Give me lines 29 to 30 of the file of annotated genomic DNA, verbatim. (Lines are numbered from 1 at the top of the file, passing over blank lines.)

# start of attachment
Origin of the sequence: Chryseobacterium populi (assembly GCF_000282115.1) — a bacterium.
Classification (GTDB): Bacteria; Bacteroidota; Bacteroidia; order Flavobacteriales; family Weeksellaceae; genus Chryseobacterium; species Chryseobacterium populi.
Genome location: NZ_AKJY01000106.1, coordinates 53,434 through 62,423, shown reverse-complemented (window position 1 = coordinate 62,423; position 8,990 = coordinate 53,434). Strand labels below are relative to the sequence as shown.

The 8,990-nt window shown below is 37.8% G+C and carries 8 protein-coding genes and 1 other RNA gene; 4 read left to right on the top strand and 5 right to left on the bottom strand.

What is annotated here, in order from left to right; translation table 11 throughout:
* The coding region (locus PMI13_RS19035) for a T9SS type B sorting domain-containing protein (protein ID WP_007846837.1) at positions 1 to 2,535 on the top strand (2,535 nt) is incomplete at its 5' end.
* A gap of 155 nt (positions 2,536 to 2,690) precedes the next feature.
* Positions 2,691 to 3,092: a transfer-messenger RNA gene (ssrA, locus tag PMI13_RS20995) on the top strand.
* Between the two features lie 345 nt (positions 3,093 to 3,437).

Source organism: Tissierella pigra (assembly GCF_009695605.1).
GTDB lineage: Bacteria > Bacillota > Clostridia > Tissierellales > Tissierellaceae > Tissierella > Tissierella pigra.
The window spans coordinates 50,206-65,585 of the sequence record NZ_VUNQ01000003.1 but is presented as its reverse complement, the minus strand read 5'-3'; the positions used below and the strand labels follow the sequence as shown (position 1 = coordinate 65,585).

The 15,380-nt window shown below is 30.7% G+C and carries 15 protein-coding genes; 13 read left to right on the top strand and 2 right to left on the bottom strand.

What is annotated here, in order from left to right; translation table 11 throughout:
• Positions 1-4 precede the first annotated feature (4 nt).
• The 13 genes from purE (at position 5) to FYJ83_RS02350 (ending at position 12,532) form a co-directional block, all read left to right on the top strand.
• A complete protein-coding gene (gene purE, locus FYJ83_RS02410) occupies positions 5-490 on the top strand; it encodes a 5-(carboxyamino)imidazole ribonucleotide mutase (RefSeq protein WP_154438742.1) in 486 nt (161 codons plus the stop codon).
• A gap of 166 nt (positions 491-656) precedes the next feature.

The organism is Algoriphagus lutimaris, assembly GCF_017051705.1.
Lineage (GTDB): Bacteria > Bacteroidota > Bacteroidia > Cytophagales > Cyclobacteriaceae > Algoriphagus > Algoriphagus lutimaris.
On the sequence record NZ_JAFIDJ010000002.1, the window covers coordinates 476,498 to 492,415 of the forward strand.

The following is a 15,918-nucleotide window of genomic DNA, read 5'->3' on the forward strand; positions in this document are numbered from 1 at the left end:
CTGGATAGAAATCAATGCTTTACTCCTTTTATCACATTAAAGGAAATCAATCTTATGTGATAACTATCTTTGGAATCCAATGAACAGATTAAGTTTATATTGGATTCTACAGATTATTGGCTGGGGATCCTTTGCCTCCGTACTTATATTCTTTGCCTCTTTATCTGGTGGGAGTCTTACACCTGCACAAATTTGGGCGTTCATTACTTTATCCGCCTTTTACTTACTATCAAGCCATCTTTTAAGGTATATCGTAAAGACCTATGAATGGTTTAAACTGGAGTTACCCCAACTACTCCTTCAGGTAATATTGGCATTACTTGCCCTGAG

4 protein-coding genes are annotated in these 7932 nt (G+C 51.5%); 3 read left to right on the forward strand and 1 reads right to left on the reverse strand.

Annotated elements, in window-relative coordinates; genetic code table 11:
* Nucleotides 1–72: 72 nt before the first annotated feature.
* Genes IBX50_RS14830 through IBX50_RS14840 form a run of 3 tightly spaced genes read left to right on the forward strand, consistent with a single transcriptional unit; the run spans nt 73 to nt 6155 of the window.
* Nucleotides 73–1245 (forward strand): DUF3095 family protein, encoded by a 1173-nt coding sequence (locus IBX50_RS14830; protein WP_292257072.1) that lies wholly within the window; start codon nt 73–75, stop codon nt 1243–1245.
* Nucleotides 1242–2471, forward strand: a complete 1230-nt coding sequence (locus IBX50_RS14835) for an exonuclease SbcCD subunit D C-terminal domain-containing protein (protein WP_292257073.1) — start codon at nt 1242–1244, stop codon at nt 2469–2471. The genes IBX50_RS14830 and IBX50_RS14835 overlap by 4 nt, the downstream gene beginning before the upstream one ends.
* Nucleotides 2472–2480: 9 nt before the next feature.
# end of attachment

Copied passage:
* Nucleotides 1242–2471, forward strand: a complete 1230-nt coding sequence (locus IBX50_RS14835) for an exonuclease SbcCD subunit D C-terminal domain-containing protein (protein WP_292257073.1) — start codon at nt 1242–1244, stop codon at nt 2469–2471. The genes IBX50_RS14830 and IBX50_RS14835 overlap by 4 nt, the downstream gene beginning before the upstream one ends.
* Nucleotides 2472–2480: 9 nt before the next feature.